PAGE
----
Cloned sorghum is aluminum tolerant

Feb 23, 2010 By Krishna Ramanujan
This image shows aluminum-resistant corn on the left and aluminum-sensitive corn on the right in test plots in highly acidic soil in Brazil.

(PhysOrg.com) -- Leon Kochian and colleagues have cloned a unique sorghum gene that is being used to develop sorghum lines that can withstand toxic levels of aluminum in the soil, a consequence of acidic soils.

Cornell researcher Leon Kochian, in collaboration with Brazilian scientists, has cloned a unique gene that is being used to develop sorghum lines that can withstand toxic levels of aluminum in the soil, a consequence of acidic soils.

Acidic soils limit crop production in half the world's potentially arable land, mostly in developing countries in Africa, Asia and South America, said Kochian. He hopes that the research will one day help farmers in developing countries significantly boost their crop production and better help feed the hungry.

Kochian, Cornell adjunct professor of and director of the U.S. Department of Agriculture--Agricultural Research Service Robert W. Holley Center for Agriculture and Health at Cornell, described the work on identifying and characterizing an aluminum tolerance gene in certain lines of sorghum and using molecular breeding techniques to introduce this gene into lines used for sorghum breeding in Africa, on Feb. 20 at the annual American Association for the Advancement of Science meeting in San Diego.

In his talk, "Fighting Fire With Fire: Plants Tolerate Acid Soils by Releasing Organic Acids," presented at the Getting to the Roots of Agricultural Productivity Symposium, Kochian said that he and Jurandir Magalhaes, Ph.D. '02, of the Embrapa Maize and Sorghum lab in Brazil, started this project for Magalhaes' Ph.D. research at Cornell in Kochian's lab. He added that they have also found evidence for a number of variants of this tolerance gene that underlies the wide variation in sorghum aluminum tolerance.

Aluminum tolerance is found in a small number of sorghum varieties, he said, where this gene encodes a novel membrane transporter protein in the root tip that mediates the release citric acid into the soil when the roots are exposed to aluminum. The citric acid binds aluminum ions and prevents the toxic metal from entering the roots.

Since Kochian and colleagues have identified this gene, they have found evidence for other genes that also play a role in aluminum tolerance, he said. In work led by Magalhaes, the researchers introduced the region of the sorghum genome that harbors their aluminum tolerance gene from a number of tolerant sorghum lines into a common breeding line that is aluminum sensitive. When they did this, a significant degree of the tolerance in the donor line was lost, which strongly suggests that other genes are also needed for full expression and function of their aluminum tolerance gene.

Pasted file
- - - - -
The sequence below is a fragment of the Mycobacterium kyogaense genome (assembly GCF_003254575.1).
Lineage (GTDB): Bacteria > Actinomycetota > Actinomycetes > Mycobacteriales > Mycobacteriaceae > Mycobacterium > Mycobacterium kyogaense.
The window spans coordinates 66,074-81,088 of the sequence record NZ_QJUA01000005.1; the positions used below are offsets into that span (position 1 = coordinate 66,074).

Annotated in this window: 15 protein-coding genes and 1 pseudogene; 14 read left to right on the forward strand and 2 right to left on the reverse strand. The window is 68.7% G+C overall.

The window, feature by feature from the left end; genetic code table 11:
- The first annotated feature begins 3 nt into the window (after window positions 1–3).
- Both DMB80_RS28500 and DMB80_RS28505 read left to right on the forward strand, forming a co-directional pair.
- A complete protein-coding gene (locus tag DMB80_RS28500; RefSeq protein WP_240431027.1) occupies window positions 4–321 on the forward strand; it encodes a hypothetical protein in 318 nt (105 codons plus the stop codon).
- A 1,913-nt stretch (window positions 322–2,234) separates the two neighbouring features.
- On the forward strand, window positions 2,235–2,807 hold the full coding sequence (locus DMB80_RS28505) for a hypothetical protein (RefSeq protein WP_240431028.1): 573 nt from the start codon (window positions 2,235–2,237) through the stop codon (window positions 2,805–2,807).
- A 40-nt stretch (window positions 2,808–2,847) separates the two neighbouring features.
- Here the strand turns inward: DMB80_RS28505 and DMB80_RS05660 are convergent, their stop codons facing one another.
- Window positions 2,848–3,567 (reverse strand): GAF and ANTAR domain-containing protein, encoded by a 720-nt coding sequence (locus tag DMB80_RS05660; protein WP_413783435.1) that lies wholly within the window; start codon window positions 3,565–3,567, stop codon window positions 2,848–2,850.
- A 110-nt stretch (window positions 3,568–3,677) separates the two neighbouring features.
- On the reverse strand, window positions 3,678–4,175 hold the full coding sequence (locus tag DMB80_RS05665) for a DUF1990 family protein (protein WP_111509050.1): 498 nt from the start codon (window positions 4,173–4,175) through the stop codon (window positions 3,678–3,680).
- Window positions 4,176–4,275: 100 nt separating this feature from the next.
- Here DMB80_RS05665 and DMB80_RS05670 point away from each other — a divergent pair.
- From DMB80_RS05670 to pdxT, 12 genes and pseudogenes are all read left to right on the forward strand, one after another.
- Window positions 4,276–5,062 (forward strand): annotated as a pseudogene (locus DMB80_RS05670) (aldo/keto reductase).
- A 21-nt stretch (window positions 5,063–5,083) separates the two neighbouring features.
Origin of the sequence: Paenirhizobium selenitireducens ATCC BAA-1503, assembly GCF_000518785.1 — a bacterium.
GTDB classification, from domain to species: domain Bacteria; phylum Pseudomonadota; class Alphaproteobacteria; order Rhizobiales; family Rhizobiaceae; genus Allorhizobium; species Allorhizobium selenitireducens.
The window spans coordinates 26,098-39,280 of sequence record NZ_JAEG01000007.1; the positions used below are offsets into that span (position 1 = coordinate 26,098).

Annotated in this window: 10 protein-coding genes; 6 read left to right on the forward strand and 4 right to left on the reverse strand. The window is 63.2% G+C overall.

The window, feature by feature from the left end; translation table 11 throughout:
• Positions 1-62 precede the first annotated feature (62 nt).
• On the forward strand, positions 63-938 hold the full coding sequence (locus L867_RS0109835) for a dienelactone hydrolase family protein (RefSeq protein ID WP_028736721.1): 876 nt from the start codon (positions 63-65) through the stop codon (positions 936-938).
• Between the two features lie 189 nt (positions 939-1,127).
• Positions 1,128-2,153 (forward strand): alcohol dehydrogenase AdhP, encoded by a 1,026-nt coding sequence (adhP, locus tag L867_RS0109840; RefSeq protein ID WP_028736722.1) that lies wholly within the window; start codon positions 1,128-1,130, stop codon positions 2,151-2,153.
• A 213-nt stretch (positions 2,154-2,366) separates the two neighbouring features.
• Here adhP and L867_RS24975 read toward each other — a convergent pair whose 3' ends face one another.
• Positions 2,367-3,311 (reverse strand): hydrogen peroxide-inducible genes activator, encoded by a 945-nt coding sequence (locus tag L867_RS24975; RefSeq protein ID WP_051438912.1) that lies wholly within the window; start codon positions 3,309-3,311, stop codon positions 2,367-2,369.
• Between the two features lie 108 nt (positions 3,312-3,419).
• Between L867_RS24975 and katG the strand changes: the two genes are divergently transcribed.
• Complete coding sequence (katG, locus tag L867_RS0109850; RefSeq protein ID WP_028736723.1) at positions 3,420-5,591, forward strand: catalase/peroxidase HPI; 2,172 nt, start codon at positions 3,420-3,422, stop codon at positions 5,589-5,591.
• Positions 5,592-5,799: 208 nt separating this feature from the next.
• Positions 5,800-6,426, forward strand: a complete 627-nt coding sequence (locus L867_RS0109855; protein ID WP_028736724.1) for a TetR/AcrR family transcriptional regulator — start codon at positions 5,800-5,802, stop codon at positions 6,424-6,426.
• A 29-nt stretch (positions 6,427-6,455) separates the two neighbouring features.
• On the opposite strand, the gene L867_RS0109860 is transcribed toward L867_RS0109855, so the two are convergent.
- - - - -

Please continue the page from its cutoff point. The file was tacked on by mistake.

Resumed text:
Kochian and Magalhaes are also collaborating with sorghum breeders in Africa to generate genetic markers that will allow them to identify the best versions of their aluminum tolerance gene in African sorghum lines. These same markers will then be used to improve sorghum aluminum tolerance in Africa via molecular breeding techniques.

Kochian's lab has also used this information from sorghum to identify the first aluminum tolerance gene in maize, and in collaboration with Embrapa, similar molecular genetic approaches are being used to improve maize tolerance on acidic soils.

Explore further: Scientists tap trees' evolutionary databanks to discover environment adaptation strategies

Related Stories

Sorghum feeds Africa, proves important for U.S. as well

Feb 02, 2010

(PhysOrg.com) -- Sorghum, a main food crop in many African nations and the second most important animal feed crop in the United States, has the potential for expanded food and fuel uses both here and abroad, said a Purdue ...

Recommended for you

Keep dogs and cats safe during winter

Dec 27, 2014

(HealthDay)—Winter can be tough on dogs and cats, but there are a number of safe and effective ways you can help them get through the cold season, an expert says.

Scientists target mess from Christmas tree needles

Dec 26, 2014

The presents are unwrapped. The children's shrieks of delight are just a memory. Now it's time for another Yuletide tradition: cleaning up the needles that are falling off your Christmas tree.

Top Japan lab dismisses ground-breaking stem cell study

Dec 26, 2014

Japan's top research institute on Friday hammered the final nail in the coffin of what was once billed as a ground-breaking stem cell study, dismissing it as flawed and saying the work could have been fabricated.

User comments : 0

Please sign in to add a comment. Registration is free, and takes less than a minute. Read more

Click here to reset your password.
Sign in to get notified via email when new comments are made.